Deductive Change Orders: How to Handle a Reduction in Scope

Change orders often involve adding new features or more work to a construction project, but they can also be used to reduce a project’s scope. In this case, it’s known as a deductive change order.

What Is a Deductive Change Order?

Deductive change orders, simply put, address a lowering of the scope of a contract. Negative change orders are used to replace one portion of a contract with lesser valued materials and/or lowered labor costs. On the other hand, the complete removal of some aspects of a contract may instead be considered a partial contract termination. 

Which one to use varies on a case-by-case basis, but is important in maintaining the integrity of a contract as well as ensuring the proper calculation of additional expenses put on the contractor due to the change.

When Do You Need a Deductive Change Order?

So, what exactly is a deductive change order? The first question to ask is: Was the change major or minor?

Minor changes happen all the time and are the ideal place to use a deductive change order. A customer may wish to swap out real hardwood floors for easier lock-in slats. Or perhaps during the construction of a wall, the customer decides to reduce the size of a large window. 

The job is still there, but the price of materials and labor will likely be reduced causing a descope from the original agreed upon contract. This constitutes a negative change order. It’s particularly common in a T&M contract, or when the customer is frequently near the job site.

These small variations are commonplace, however, when a customer begins to entirely remove agreed-upon work orders, causing major changes, a partial contract termination may be needed instead. 

Deductive Change Orders vs Partial Contract Termination

Construction contracts will many times have clauses that allow for a “partial termination for convenience”, or T for C. These are best used with major changes in the scope of a contract, such as the full removal of an agreed-upon line item.

Let’s say a customer wants a guest house with a wooden deck installed in their backyard. Upon quoting, measuring, and getting the material list together the customer agrees to the price and timeline, signs the contract and construction begins. 

Then, once construction of the guest house is underway, they decide against the deck.

This should be ordered as a T for C, as the entire scope of the work has changed and cannot reasonably be considered part of the same contract. Remember that contractors are entitled to compensation for the overhead that went into the plans, adding up to the costs they’ve incurred along the way while allowing room for a reasonable profit.

However, if the customer wishes to change the size of the deck or its materials, then a deductive change order may be the best option. For substitutions like this, the work must be deducted from the contract, and then the new work added back in. Importantly, this avoids breaking any part of the contract and work should be able to continue quickly.

The difference between a deductive change order and a partial contract termination can be a bit tricky. In many cases, it might not even make a large difference in the final total. But there is an importance in determining which one to use in case of a disagreement between the customer and contractor and to avoid muddying line items in the increasingly complicated contract.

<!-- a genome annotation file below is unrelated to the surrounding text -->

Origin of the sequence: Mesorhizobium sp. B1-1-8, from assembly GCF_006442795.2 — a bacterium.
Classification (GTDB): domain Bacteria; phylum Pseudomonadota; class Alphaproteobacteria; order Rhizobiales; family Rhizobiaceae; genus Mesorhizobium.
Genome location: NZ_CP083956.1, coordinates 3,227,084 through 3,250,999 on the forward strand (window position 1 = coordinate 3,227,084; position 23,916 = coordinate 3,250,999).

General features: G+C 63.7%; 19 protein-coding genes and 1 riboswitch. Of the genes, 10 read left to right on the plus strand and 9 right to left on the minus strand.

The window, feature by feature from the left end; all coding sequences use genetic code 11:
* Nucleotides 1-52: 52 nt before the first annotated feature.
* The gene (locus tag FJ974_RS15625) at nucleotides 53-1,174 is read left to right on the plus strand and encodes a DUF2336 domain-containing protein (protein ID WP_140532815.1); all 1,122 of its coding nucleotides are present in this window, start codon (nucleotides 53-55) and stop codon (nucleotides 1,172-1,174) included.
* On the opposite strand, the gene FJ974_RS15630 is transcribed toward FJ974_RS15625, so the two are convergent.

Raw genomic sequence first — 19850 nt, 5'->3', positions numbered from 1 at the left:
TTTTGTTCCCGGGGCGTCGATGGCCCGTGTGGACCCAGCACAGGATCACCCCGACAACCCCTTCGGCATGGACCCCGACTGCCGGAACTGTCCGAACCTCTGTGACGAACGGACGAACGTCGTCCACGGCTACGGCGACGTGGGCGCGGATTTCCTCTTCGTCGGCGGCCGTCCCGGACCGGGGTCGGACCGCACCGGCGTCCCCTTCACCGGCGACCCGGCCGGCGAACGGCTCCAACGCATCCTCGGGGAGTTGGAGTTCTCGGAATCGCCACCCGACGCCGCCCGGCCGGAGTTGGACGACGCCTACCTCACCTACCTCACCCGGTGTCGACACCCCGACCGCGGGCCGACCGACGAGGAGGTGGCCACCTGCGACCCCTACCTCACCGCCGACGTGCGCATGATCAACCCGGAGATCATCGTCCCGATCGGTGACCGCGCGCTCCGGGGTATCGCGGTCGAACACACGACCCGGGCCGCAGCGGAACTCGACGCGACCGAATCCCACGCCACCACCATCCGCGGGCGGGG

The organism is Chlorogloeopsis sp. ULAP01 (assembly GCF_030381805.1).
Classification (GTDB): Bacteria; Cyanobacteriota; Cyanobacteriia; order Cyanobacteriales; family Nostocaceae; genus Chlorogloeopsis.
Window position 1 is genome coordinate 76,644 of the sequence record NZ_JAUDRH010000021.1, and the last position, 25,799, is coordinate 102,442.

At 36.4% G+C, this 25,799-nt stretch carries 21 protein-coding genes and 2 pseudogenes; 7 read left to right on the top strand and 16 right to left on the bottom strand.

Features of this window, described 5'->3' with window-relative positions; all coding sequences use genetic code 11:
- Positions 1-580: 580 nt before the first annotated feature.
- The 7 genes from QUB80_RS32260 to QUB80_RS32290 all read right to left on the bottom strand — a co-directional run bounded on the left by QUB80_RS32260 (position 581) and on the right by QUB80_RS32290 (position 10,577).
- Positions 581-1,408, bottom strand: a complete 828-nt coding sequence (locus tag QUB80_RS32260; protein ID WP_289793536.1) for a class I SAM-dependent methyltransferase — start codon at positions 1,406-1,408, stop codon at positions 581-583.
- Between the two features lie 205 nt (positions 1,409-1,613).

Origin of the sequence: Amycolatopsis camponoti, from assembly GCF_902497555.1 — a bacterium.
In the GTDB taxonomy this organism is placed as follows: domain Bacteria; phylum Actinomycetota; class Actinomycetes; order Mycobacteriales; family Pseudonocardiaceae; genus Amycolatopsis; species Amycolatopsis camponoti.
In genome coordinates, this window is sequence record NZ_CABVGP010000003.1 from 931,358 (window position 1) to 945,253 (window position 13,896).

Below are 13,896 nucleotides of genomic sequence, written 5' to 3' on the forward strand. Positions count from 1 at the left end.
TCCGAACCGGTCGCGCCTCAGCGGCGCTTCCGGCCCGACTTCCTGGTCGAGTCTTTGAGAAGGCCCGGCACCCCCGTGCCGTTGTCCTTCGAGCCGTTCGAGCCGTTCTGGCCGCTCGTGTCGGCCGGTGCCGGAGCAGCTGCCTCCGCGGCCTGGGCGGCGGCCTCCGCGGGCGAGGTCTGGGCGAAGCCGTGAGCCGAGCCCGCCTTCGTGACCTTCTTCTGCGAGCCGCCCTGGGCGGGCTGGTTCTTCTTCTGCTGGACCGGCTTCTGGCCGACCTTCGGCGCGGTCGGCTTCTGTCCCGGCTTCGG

Deductive change order example

Let’s look at a full deductive change order example:

The customer wishes to install an additional room with a bay window at the back of their house. Material costs, timeline, and price are assessed and a contract is signed with standard clauses for deductive change orders and T for C.

During construction the owner has second thoughts on the bay window, perhaps a bay window facing their backyard felt like an odd aesthetic choice, and would like to instead install a standard window in its place.

Partial termination makes no sense here, as both parties still want the work finished. So in this case a deductive change order would be issued by the owner to remove the bay window from the contract and replace it with the standard window.

Minor changes and work substitutions should be handled in this way to keep the contract intact and to help properly calculate the overhead and profit in the deductive change order. 

Overhead and Profit in Deductive Change Orders

The best way to deal with a deductive change order is really to just delete the line items on the contract. After this, the new items are added in as a different change order. This works if ALL the costs of each item, including overhead and profit, are tracked and included in each item’s total. 

Obviously, this is much easier said than done considering the potential of other sub-contractors being less meticulous in tracking their overhead. However, it is a guaranteed way of avoiding any obvious contention.

Using Software Can Simplify Managing Deductive Change Orders

It is important to have an easily accessible record of changes in a contract. Streamlining the change order process can help keep the details clear and consistent. This way there’s no misunderstanding by any parties involved and everyone can move on to the next leg of the job without any problems. If everyone’s on the same page, working within the same software, communication errors become less likely. Simple as that.

We created Trak Changes to make change order management easier and more centralized. Just write in the changes, email the customer of the updated pricing, and have them digitally sign.

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